There is an increasing need to explore the mechanism of the progression of non-alcoholic fatty liver disease. Steroid metabolism is closely linked to hepatic steatosis and steroids are excreted as bile acids (BAs). Here, we demonstrated that feeding WKAH/HkmSlc inbred rats a diet supplemented with cholic acid (CA) at 0.5 g/kg for 13 weeks induced simple steatosis without obesity. Liver triglyceride and cholesterol levels were increased accompanied by mild elevation of aminotransferase activities. There were no signs of inflammation, insulin resistance, oxidative stress, or fibrosis. CA supplementation increased levels of CA and taurocholic acid (TCA) in enterohepatic circulation and deoxycholic acid (DCA) levels in cecum with an increased ratio of 12α-hydroxylated BAs to non-12α-hydroxylated BAs. Analyses of hepatic gene expression revealed no apparent feedback control of BA and cholesterol biosynthesis. CA feeding induced dysbiosis in cecal microbiota with enrichment of DCA producers, which underlines the increased cecal DCA levels. The mechanism of steatosis was increased expression of Srebp1 (positive regulator of liver lipogenesis) through activation of the liver X receptor by increased oxysterols in the CA-fed rats, especially 4β-hydroxycholesterol (4βOH) formed by upregulated expression of hepatic Cyp3a2, responsible for 4βOH formation. Multiple regression analyses identified portal TCA and cecal DCA as positive predictors for liver 4βOH levels. The possible mechanisms linking these predictors and upregulated expression of Cyp3a2 are discussed. Overall, our observations highlight the role of 12α-hydroxylated BAs in triggering liver lipogenesis and allow us to explore the mechanisms of hepatic steatosis onset, focusing on cholesterol and BA metabolism.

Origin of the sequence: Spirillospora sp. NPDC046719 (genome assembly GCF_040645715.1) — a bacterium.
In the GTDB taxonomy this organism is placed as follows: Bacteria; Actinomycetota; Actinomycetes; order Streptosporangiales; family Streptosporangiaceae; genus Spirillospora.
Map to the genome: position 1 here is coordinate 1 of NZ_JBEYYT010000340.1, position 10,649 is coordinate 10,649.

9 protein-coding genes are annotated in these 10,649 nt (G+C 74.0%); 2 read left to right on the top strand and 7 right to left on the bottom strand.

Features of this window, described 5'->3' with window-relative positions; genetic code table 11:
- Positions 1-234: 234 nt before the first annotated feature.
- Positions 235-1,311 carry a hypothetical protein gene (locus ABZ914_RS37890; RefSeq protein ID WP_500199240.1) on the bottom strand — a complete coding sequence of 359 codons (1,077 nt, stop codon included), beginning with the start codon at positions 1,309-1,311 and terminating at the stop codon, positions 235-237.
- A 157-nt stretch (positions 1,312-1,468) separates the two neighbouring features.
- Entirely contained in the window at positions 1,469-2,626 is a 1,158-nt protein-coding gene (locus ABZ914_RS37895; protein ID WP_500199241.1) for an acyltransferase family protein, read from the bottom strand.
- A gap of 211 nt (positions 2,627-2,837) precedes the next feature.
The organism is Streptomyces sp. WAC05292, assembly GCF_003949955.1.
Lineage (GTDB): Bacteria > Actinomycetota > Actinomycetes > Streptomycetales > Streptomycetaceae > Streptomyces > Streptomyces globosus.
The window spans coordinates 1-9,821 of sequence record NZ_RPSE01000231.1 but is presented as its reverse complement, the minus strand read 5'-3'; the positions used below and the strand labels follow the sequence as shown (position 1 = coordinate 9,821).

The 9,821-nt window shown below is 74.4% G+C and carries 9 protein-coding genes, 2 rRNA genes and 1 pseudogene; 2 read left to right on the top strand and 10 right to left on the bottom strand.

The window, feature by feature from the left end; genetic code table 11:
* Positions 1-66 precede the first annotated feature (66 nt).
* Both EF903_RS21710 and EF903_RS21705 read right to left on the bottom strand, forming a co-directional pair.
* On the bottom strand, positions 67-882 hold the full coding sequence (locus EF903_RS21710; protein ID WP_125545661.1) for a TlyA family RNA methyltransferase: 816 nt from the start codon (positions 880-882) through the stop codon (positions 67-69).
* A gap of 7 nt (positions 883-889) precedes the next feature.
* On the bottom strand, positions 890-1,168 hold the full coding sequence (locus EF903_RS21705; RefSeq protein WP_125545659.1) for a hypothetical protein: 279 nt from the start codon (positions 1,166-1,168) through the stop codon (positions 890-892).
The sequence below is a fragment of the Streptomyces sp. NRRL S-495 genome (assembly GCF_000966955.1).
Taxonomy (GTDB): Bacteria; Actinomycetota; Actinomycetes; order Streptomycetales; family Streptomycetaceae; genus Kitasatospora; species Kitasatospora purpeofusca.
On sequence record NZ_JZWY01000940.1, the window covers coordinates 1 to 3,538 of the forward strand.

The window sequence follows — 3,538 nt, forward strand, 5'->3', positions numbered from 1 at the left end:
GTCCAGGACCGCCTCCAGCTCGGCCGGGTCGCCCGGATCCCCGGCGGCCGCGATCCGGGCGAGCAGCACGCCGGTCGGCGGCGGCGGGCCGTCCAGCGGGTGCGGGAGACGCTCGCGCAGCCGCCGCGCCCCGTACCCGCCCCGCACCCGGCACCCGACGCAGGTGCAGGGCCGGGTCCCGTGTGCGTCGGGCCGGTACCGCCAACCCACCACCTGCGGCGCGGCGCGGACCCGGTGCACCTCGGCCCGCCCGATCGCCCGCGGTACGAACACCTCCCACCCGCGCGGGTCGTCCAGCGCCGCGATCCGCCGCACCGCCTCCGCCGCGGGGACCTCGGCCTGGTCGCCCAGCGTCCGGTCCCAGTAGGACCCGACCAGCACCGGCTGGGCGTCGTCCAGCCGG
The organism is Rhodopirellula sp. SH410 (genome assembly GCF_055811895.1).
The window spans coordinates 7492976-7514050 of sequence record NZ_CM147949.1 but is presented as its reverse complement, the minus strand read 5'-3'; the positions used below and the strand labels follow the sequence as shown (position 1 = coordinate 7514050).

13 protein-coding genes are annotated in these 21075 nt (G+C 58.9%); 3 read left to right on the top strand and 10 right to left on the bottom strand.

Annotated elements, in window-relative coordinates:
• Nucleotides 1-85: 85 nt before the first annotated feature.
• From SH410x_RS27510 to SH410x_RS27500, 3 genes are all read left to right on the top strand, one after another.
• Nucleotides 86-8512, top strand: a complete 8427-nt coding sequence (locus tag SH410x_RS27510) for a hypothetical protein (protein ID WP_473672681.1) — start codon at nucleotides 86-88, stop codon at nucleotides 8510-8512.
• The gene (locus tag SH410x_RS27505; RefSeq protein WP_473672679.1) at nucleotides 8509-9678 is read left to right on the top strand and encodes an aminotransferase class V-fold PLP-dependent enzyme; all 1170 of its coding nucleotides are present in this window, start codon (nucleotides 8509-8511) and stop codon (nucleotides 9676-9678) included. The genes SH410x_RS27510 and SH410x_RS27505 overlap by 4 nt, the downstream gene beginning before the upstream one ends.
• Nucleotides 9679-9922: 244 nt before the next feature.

|Journal||Biochimica et Biophysica Acta - Molecular and Cell Biology of Lipids|
|Publication status||Published - Dec 2020|
All Science Journal Classification (ASJC) codes
- Molecular Biology
- Cell Biology